I made this photograph in 1975, less than two years after my arrival in Madison County. I had gone with Dellie, and her sister Berzilla, to visit an old friend of Berzilla’s named Ernie Franklin who lived in the small community of Chapel Hill in the county. She knew him from the older days, when her husband Lee was alive and they would regularly make music in the community. Ernie played fiddle and banjo and also made instruments and tools. She didn’t know where he lived exactly, but they figured we’d find him.
After some asking around and missed turns, we turning onto a dirt track, passed a broad empty pasture, and into a hollar with nice southern exposure. Soon, we came to a small cluster of buildings – a house with a thin smoke coming from a stone chimney, the remains of the old house with wood shingles, now used for storage, and I think a small barn.
A small, wiry man came out of the house. Ernie Franklin. After he and Berzilla got re-acquainted, he invited us in to meet his mother who also lived there. With winter approaching, Liz Franklin was soon going to live with her daughter in Asheville, and once inside the house, you realized how tough it would be for an older, frail, person. There was no indoor plumbing. An outhouse. Heat came from a fireplace and coal stove set in the middle of a small room. No electricity – light came from oil lamps. This was how she was raised and lived most of her life, and you could sense she didn't want to leave. Years of hard work showed in her face and hands, but she clearly wouldn’t last through a hard season.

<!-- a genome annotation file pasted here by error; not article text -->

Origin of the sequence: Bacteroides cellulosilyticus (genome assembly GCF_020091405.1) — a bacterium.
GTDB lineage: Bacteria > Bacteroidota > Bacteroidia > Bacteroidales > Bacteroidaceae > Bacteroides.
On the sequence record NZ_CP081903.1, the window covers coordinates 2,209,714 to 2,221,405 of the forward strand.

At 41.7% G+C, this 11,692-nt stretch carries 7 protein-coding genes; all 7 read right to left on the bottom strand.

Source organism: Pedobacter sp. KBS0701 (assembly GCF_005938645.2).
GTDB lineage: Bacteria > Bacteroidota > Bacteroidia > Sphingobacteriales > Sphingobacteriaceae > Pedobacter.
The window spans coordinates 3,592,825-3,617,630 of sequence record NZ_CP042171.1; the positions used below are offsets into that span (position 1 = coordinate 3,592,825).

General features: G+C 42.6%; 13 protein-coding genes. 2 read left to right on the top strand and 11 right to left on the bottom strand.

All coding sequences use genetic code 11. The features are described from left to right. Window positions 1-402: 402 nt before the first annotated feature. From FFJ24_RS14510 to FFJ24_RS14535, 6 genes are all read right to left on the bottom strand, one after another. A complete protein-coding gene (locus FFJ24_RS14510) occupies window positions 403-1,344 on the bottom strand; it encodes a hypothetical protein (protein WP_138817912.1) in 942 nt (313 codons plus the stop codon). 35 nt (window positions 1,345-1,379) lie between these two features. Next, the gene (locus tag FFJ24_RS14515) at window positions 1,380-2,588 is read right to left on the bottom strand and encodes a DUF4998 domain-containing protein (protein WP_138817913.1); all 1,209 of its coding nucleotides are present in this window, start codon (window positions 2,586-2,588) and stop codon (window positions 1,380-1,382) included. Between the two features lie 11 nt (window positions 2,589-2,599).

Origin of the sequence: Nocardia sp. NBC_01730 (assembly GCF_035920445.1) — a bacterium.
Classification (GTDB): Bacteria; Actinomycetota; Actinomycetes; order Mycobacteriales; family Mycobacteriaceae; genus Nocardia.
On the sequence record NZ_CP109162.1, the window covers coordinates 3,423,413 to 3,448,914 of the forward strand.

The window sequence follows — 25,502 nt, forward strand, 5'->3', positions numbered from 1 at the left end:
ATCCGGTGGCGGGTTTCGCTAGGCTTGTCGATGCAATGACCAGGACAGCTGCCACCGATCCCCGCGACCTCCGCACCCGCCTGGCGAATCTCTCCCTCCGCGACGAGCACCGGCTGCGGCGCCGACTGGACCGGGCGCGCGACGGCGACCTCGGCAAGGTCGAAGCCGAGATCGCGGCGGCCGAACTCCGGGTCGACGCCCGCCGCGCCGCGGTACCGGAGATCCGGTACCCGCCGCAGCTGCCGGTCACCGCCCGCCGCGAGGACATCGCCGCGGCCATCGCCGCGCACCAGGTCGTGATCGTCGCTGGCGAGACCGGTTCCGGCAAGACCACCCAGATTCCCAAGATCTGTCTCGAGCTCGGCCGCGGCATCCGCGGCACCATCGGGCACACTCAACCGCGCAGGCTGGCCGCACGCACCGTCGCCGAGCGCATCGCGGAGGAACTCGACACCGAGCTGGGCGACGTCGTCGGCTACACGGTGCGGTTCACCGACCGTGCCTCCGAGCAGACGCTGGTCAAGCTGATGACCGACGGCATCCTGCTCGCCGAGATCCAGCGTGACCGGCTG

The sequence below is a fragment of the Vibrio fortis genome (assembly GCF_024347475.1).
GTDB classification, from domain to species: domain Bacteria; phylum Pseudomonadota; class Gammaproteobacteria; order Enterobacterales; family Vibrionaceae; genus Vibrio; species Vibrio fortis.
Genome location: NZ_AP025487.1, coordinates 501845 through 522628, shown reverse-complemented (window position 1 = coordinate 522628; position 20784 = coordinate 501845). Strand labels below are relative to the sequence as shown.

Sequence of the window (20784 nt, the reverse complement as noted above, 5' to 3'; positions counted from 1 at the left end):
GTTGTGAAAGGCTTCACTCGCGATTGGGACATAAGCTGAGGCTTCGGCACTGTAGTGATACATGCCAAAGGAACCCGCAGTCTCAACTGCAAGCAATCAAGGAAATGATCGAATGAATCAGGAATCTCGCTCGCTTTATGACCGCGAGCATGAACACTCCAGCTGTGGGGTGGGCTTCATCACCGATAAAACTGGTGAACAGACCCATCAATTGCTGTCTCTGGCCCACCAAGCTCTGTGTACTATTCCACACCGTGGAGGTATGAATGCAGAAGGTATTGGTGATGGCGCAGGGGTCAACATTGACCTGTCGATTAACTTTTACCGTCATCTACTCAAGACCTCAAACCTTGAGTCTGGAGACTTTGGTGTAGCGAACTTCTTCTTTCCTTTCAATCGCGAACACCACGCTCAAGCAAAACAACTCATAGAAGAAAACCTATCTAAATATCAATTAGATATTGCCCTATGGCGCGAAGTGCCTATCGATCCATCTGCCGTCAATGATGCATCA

I haven’t shown or exhibited this photograph very much over the years. Initially, I loved it. It seemed to embody a romantic notion of place and people for me - tough, resilient, wizened, looking to the light, and seeing a past. But with more time in the community, I began to understand those heroic characteristics were largely coming from me and less so the people themselves. People like Dellie, who had lived hard lives, knew there was little of the romantic about it. So, I put the photograph away and published another from the same visit in my book.
But I’ve re-visited the first photograph in recent months, initially as part of digitizing my negative files, and then because I realized I still love the portrait. Thirty-eight years after the image was made, I can look at her face and see an idealized, noble rendering that fits neatly into a specific stereotype of place. But now, I can also see that her look is true.